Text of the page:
MUSIC / Played for time: Adrian Jack on recitals of new work for basset horn and soprano

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Bernard Shaw took Corno de Bassetto as his pseudonym because he believed this baritone clarinet of Mozart's time was obsolete, or at least safely obscure. He was wrong, for not only is the basset horn, and even its smaller sibling, the basset clarinet, revived for period performances, but Georgina Dobree is trying to create a modern repertoire for it.

How much success she will have remains to be seen. Most of the pieces she played in her recital with fellow clarinettist Geraldine Allen and the pianist Frank Wibaut at the Wigmore Hall on Monday, though written within the last seven years, were uninspiring.

It made for a long, grey evening, broken up by comings and goings, so that little sense of shape or momentum lightened the passage of time. Dobree reassured us at the start that most of the 10 works would be short, except for a sonata by the Czech-born Karel Janovicky. Dobree called it an important addition to the repertoire, while Janovicky was quoted as wishing to 'embrace all the possibilities offered by our musical heritage to the present-day composer'. In fact, the music drew on a very limited range of those possibilities, the language was bland and the ideas unmemorable.

The exceptional item was a gently doodling piece called Out of the Air by the American Elaine Barkin, whose score included pictures to stimulate Dobree's improvisations against a tape that sounded like a rag-bag of early electronic music. At least it left the mind free to wander.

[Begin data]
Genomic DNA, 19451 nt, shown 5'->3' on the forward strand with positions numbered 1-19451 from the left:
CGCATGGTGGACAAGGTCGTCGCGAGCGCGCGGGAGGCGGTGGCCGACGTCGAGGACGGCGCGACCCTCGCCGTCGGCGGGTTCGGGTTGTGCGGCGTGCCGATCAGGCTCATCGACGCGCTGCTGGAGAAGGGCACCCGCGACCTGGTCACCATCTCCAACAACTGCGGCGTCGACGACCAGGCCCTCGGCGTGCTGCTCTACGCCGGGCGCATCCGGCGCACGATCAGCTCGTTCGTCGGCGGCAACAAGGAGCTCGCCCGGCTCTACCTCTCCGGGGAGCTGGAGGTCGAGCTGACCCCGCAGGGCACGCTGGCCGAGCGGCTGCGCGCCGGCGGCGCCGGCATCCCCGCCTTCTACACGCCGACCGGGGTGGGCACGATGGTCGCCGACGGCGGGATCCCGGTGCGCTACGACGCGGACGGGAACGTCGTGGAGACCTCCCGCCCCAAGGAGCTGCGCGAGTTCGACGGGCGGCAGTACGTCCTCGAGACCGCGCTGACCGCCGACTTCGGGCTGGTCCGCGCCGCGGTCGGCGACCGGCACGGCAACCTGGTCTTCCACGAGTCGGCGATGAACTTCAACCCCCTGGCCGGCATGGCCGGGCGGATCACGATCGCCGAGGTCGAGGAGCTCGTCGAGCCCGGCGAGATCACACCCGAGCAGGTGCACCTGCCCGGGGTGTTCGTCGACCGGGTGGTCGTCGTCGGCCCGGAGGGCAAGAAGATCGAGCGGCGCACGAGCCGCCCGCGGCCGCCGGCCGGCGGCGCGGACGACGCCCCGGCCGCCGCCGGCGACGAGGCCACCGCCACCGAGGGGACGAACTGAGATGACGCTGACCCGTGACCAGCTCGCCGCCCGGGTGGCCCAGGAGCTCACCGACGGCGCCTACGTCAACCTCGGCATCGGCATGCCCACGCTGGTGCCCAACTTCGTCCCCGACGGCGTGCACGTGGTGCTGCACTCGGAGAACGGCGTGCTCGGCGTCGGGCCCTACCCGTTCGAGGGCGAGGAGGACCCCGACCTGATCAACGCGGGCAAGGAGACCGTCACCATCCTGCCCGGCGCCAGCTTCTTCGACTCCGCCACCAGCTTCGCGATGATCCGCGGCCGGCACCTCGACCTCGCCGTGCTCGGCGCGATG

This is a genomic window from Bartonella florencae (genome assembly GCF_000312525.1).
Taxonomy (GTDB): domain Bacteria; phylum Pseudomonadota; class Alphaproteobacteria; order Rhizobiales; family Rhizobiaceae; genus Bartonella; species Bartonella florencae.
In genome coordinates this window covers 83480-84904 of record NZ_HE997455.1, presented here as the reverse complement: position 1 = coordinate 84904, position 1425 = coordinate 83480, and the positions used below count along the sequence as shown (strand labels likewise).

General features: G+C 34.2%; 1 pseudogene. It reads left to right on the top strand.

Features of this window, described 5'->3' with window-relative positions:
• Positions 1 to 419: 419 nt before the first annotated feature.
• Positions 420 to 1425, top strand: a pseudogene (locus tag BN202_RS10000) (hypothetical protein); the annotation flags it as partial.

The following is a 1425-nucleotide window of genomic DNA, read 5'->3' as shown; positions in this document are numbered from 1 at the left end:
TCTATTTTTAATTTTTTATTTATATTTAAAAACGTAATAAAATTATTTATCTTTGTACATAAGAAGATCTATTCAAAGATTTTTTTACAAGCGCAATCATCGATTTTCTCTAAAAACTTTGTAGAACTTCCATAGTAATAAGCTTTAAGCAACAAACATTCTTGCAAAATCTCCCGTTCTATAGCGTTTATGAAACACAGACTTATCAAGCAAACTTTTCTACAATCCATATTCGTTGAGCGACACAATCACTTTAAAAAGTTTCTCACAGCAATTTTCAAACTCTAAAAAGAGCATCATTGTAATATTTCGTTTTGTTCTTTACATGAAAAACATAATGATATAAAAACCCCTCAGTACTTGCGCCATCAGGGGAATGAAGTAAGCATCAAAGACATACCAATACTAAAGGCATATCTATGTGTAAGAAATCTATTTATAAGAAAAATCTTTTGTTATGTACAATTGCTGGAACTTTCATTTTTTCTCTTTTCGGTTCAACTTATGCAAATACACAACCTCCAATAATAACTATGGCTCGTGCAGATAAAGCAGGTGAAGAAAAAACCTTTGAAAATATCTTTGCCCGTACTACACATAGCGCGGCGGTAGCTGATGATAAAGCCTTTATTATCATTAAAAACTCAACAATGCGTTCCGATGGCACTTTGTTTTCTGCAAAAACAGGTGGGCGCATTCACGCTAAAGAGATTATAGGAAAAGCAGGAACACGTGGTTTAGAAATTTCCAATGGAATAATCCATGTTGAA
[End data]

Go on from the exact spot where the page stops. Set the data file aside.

The most interesting work of the evening didn't involve the basset horn at all, but was the Piano Sonata (1930) by the Dutch composer Willem Pijper. The outer movements of this concise work made wily use of the chromatic scale and I was curious to hear it again.

The following evening at the Wigmore Hall, the soprano Tracey Chadwell gave a recital with the pianist Pamela Lidiard and the recorder-player John Turner, based on the theme of pastoral inspiration - from the gently musing Englishman Michael Head to the environment-friendly New Zealander Gillian Whitehead. Interspersed were songs by French composers.

All the music suited Chadwell's voice, which is silvery in the higher register and more plummy below. It's also a little bit wobbly, though always in tune. She caught the light but voluptuous style of Bizet, Massenet and Debussy very nicely, though in Massenet's Pensee d'automne there were a few squeezed high notes and squashed words. But she sounded quite awesomely convincing, to a non-Danish or Norwegian speaker, in Bax's Three Norse Songs. The first, in particular, with its dark, ballad-like character, showed her fruitier tones to advantage.

A Norfolk Songbook by David Lumsdaine, to his own words and with accompaniments on every kind of recorder, were aptly free and airy. But the most substantial work was Whitehead's cycle Awa Herea. Its pace was shrewdly varied and the music encompassed a range of styles - from sung declamation to florid lyricism - without incongruity. There were solemn, spoken lines in Maori, which, again, Chadwell delivered with a completely convincing sense of character. The piano part, often recalling Messiaen in its harmonic colours, was as varied as the voice part, which it both complemented and challenged. Lidiard played it as an unashamed accompanist or, rather, as an equal partner.

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